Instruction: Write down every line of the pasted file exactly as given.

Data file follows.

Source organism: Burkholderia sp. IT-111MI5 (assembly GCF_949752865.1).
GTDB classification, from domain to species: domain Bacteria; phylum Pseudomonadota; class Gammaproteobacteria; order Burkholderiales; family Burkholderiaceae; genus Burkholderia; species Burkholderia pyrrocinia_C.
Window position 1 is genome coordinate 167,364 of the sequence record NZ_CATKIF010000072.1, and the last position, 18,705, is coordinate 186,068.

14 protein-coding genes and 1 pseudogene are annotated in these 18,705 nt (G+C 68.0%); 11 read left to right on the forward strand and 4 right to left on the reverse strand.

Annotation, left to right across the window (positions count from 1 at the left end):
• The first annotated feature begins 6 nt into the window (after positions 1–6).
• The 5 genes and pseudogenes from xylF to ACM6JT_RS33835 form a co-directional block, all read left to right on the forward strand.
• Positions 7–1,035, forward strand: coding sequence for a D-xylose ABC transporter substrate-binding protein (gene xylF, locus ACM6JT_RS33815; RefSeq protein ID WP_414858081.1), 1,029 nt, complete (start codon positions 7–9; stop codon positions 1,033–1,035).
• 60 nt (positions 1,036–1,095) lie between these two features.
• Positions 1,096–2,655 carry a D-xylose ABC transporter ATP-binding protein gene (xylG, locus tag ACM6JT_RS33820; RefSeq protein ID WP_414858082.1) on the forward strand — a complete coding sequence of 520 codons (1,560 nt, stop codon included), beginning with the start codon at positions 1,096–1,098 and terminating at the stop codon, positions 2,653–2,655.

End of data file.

Source organism: Burkholderia sp. IT-111MI5 (assembly GCF_949752865.1).
GTDB classification, from domain to species: domain Bacteria; phylum Pseudomonadota; class Gammaproteobacteria; order Burkholderiales; family Burkholderiaceae; genus Burkholderia; species Burkholderia pyrrocinia_C.
Window position 1 is genome coordinate 167,364 of the sequence record NZ_CATKIF010000072.1, and the last position, 18,705, is coordinate 186,068.

14 protein-coding genes and 1 pseudogene are annotated in these 18,705 nt (G+C 68.0%); 11 read left to right on the forward strand and 4 right to left on the reverse strand.

Annotation, left to right across the window (positions count from 1 at the left end):
• The first annotated feature begins 6 nt into the window (after positions 1–6).
• The 5 genes and pseudogenes from xylF to ACM6JT_RS33835 form a co-directional block, all read left to right on the forward strand.
• Positions 7–1,035, forward strand: coding sequence for a D-xylose ABC transporter substrate-binding protein (gene xylF, locus ACM6JT_RS33815; RefSeq protein ID WP_414858081.1), 1,029 nt, complete (start codon positions 7–9; stop codon positions 1,033–1,035).
• 60 nt (positions 1,036–1,095) lie between these two features.
• Positions 1,096–2,655 carry a D-xylose ABC transporter ATP-binding protein gene (xylG, locus tag ACM6JT_RS33820; RefSeq protein ID WP_414858082.1) on the forward strand — a complete coding sequence of 520 codons (1,560 nt, stop codon included), beginning with the start codon at positions 1,096–1,098 and terminating at the stop codon, positions 2,653–2,655.